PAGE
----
Finding the Right Care for Your Loved One
While many older adults hope or plan to age in place in their own homes or with family, circumstances can change, bringing alternate options into play.
Assisted Living Communities
Assisted living communities specialize in providing limited care and supervision. They offer services like planned activities, entertainment, housekeeping and laundry, transportation, meals, exercise and wellness programs. Assisted living communities sometimes offer medical assistance, but not skilled nursing. Some communities have on-site physicians.
Sometimes referred to as retirement communities, independent living communities offer older adults with limited care needs a simplified lifestyle. They often take the form of apartment complexes with amenities like fitness programs, housekeeping, communal meals and other services to enrich and simplify life for older adults looking to downsize.
Memory Care Communities
Memory care communities specialize in providing care to aging adults with Alzheimer’s, dementia, and other cognitive issues. Staff members are trained to help with communication and to help residents manage dementia symptoms like sundown syndrome, wandering, or combativeness. Memory Care typically offer similar services and planned activities, transportation and entertainment.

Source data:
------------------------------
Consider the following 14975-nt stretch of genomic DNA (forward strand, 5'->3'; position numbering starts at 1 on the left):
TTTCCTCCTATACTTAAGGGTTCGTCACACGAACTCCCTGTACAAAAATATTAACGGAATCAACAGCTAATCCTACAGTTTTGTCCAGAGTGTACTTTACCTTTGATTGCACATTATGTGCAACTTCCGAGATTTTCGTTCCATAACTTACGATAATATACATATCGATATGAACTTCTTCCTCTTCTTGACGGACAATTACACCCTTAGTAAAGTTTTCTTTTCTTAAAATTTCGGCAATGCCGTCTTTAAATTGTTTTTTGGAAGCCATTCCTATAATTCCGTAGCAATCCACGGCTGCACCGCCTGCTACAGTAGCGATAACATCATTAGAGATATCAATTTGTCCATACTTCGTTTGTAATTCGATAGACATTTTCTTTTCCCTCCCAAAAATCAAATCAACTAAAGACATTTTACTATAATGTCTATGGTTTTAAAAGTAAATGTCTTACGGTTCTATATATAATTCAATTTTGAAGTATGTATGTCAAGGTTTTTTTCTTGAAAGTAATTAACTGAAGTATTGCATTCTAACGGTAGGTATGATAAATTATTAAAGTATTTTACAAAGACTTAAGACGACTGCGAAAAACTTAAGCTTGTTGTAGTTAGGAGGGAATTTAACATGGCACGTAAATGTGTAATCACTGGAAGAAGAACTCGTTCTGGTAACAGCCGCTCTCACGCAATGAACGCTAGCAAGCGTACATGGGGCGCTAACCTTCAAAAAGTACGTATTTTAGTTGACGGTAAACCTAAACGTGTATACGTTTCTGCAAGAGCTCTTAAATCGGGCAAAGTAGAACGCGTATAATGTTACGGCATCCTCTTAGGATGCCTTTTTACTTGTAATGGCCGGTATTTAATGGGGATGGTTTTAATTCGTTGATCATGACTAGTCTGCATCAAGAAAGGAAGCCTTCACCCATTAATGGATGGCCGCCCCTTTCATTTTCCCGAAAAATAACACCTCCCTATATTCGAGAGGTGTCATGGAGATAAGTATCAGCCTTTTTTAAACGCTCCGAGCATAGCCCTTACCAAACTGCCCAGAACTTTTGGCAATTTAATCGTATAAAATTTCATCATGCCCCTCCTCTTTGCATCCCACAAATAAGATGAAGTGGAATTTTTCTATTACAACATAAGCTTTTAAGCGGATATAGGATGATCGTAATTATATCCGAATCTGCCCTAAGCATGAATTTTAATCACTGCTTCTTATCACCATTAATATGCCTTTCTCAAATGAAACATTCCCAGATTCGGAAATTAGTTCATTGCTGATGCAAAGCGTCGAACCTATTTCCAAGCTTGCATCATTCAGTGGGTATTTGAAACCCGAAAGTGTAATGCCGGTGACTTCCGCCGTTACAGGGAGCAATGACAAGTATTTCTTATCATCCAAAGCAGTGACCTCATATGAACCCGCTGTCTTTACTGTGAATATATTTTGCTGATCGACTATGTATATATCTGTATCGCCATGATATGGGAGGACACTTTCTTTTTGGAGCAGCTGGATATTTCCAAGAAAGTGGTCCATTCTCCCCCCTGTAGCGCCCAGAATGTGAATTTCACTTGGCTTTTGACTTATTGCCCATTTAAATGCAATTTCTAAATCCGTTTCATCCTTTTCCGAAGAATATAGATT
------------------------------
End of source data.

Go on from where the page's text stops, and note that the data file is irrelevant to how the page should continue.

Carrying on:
Continuing Care Communities
Continuing care communities usually consist of a campus-like setting (or an urban high-rise) offering a variety of housing options that support various stages of life. Spanning independent living, assisted living, or skilled nursing care, they enable residents to age in a single community without having to relocate as their needs evolve.
Nursing homes, also called skilled nursing facilities, provide care to those with illnesses or mental conditions requiring full-time monitoring and medical care. Most skilled nursing residents live in semi-private rooms, and meals are generally provided.
In-home care is a service that provides caregivers who will come into the home to assist with activities of daily living, including light housekeeping, grocery shopping, meal preparation, and grooming. Some provide additional services related to help with personal care for toileting and bathing. Caregivers can come as many times as you would like, but they generally do not provide medical care. Caregivers who provide these services are also referred to as personal care assistants.
Home Health Agencies
Home health agencies provide medical care in your home. Doctors prescribe home healthcare when someone needs help recovering from surgery, an accident, or a serious illness. Home healthcare is an option when your loved one is not ill enough to be in a hospital but is not yet well enough to be home alone. Home healthcare agencies are licensed by the state and must also adhere to federal regulations.
The Alzheimer’s Association offers a comprehensive listing of programs, services and housing options to help you make an informed choice about what type of community or service is right for you or your loved one. Begin your search with the organization’s Community Resource Finder tool. The U.S. Administration on Aging provides additional tools and resources at eldercare.gov.